Episode 228: How the Church Takes Things From You and Sells Them Back

16 comments on “Episode 228: How the Church Takes Things From You and Sells Them Back”

    • ControlZee Reply

      If our existence is about relationships then I’d rather be in hell with people who accept me as I am than be in heaven with people who will offer love only for your compliance.

      Or I’m taking a sarcastic remark too seriously.

        • ControlZee Reply

          Oh, ok. Yeah, don’t believe for a second that there’s a hell.

          Q: What kind of sadistic, monstrous villain would create a creature whose nature is “an enemy to god”; wipe his memory clean at birth; send out the lone saving message through 0.001% of the world population for a tiny, 200-year window of human existence; and then torture him FOR ETERNITY for not following the correct message correctly?

          A: Elohim, apparently. Or Yahweh. The bible god.

          This is a moral realization I came to: There is no crime that a mortal can commit that would merit eternal punishment. Eternity. Ten trillion years isn’t even the beginning of it. That kind of punishment is more evil than any mortal crime can ever be.

          This scheme would be like keeping your dog in a perpetual state of agony because he barked at a squirrel. “Well, I told him not to!,” said the sadistic coward.

  1. reddirtmrmn Reply

    This podcast goes well, in my opinion, with some thoughts I’ve had lately. The idea of being like children is a strong theme in Mormonism and general Christianity. It’s a teaching of Jesus and it calls us to be humble, or so we interpret. I find myself realizing that as a child, I loved everyone. I wanted everyone to come to my birthday party, I didn’t think about who was or was not righteous, worthy, etc. I was just a friend. I had to be taught that my two non-Mormon best friends could not attend my temple wedding because they are not worthy. I had to be taught that homosexual marriage was ‘bad’. If no one ever taught me these things, my default would be to simply be nice and follow the golden rule. It really is very intuitive and is visible when observing children. My seven year old still can make friends with anyone at the play ground. I say all of this to point out the irony; we are taught to be like children by the church, and the church makes us into bigots. I’m a lucky guy though. My two best friends forgave me and we now hang out like nothing had happened. It’s funny how the heathens can teach you more about kindness than a lofty church.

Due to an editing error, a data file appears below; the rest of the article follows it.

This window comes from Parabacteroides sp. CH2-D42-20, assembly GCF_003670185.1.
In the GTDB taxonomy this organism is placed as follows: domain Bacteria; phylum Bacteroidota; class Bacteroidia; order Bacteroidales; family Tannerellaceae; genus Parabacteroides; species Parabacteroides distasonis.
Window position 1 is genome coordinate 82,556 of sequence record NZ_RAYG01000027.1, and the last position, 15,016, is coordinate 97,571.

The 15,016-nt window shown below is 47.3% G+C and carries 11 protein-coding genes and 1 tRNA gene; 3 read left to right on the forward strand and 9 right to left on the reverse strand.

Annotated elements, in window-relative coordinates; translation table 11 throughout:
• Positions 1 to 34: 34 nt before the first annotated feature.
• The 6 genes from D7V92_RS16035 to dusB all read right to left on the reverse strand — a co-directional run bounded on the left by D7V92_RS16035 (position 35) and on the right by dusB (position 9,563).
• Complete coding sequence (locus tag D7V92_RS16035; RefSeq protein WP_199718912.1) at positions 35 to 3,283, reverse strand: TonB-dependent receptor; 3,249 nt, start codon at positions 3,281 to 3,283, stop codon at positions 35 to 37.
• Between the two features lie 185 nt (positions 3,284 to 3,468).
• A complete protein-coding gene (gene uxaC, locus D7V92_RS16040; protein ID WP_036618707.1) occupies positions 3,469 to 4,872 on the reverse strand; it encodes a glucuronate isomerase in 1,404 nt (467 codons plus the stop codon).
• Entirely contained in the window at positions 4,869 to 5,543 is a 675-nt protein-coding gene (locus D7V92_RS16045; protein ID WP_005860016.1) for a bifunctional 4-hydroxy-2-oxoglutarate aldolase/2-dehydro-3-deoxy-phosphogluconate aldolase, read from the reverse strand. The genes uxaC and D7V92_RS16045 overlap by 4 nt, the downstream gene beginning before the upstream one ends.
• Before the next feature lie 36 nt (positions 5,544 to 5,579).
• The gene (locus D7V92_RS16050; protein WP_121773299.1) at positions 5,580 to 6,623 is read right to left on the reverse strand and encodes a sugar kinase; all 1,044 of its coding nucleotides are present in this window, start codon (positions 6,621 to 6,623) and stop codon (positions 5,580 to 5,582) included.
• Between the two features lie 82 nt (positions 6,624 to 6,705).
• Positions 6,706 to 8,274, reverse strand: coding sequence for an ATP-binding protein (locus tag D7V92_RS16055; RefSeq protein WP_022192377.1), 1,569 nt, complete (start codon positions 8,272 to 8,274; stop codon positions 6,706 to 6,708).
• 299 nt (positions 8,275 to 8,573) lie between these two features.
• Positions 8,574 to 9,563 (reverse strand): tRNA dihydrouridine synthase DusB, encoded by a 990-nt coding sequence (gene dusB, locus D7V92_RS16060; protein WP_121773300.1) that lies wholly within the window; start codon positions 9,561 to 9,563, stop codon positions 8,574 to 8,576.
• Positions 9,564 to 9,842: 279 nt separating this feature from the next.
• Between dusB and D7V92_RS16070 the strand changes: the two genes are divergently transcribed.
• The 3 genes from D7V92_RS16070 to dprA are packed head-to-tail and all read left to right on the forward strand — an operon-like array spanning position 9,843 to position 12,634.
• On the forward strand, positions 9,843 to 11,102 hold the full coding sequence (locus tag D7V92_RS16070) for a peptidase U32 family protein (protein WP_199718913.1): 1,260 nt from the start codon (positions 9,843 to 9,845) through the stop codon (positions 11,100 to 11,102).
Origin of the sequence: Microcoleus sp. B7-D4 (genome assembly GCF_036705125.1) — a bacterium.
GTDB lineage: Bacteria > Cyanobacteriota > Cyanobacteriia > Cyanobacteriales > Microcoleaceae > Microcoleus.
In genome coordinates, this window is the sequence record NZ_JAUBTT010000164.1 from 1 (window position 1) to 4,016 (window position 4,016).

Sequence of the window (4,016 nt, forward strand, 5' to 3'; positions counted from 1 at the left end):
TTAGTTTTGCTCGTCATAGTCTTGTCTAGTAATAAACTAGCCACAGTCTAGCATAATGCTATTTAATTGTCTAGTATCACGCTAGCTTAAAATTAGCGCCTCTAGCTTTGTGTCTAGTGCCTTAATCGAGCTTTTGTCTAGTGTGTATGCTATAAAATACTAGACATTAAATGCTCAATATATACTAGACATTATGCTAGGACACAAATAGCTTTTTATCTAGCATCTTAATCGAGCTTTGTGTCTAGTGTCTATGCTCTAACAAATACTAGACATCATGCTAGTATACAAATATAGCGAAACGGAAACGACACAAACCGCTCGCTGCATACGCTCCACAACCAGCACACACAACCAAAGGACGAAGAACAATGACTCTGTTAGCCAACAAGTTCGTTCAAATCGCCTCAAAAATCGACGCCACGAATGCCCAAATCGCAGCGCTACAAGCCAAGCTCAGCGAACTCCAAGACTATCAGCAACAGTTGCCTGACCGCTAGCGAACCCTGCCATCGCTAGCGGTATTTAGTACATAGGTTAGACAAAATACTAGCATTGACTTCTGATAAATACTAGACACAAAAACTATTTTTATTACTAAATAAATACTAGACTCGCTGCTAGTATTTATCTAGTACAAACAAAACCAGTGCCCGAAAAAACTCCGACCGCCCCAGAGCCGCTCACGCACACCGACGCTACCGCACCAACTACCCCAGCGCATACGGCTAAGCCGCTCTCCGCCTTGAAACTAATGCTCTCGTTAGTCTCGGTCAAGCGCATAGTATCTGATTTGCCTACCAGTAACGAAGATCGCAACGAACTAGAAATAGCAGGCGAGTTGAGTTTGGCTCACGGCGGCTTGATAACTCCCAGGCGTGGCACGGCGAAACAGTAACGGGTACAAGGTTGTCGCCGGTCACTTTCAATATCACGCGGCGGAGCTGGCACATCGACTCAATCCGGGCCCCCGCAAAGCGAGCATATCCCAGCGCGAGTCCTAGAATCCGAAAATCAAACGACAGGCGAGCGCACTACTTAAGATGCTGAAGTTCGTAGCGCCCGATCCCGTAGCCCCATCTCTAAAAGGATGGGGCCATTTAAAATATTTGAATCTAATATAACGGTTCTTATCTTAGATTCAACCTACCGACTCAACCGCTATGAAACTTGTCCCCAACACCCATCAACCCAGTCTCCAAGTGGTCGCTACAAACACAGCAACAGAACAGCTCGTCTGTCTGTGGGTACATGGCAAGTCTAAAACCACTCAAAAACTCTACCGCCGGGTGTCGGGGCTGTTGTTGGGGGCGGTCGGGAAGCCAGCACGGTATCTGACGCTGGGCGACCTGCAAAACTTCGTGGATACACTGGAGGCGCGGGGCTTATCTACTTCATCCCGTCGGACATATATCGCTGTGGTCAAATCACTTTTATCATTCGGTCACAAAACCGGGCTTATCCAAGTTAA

2. broofturker Reply

    “Insidious” implies that this is all planned. I think you all did a fantastic job of laying a case for the problem and the irony of what goes on in the Church, but-and this could totally be the result of spending my whole life indoctrinated- what makes you confident that the brethren of the past and now are consciously trying to do this. Do you think they are consciously trying to control? Maybe they think it is all true and they just want to make sure that the greatest number fall in line. I don’t know. it does seem insidious, it is just hard to believe that they would do that on purpose. I lean towards the group think and absolutes kind of leading this problem.

    • johnmormonexpression Reply

      Good point. I don’t believe that it is by nefarious design. I think there is a social evolutionary cause of these sorts of thing because they are effective for controlling members and thus emerge, not by design, but because they create efficient organizations.

  3. W D Reply

    Have to say though I was disappointed there wasn’t any mention of literal $$. How much money do we have to spend on tithing, plus underwear, magazine subscriptions, mormon paraphrenalia (pictures, sculptures, artwork), books, scripture and cases, gas (each family member going back and forth for callings, meetings, and activities), offerings, temple clothing, scouting gear and activities, music, suits and dresses, ties, not to mention ward activities that are at least in part paid for out of pocket. When you add it all up a good mormon doesn’t have time or money to be successful at anything else (and if they do it’s time for them to be called into leadership).

  4. Larrin Reply

    Small correction: Harold B. Lee started the prototype welfare program in his stake, not David O. McKay.

  5. PaultheGeologist Reply

    Awesome podcast….one of the best I’ve heard on ME! This podcast really resonated with me and mirrored my feelings and the inner thoughts I’ve been having for a few years now but was unable to articulate as eloquently as was done here. I felt like getting out of my car and giving you guys a standing ovation when it was over. Very well done.

  6. jennwestfall Reply

    This was an amazing podcast. I especially like the part about it being hard to cut ties the older you are–you have more invested emotionally and also more resources…it does become an issue of I’ve put so much into this how do I walk away…same reason I stayed in my marriage for so long…I had already put so much time and energy and money in, it was hard to walk away. But at some point no matter how much you repair your car, it is just time to take it to the junk yard.

  7. Taryn Fox Reply

    The fact that movement atheism doesn’t make much effort to reach out to the poor and disenfranchised is the main reason why there are so few atheists in prison. The largest predictors of whether a person goes to prison or not are race and economic class, and most movement atheists are white and middle-to-upper class.

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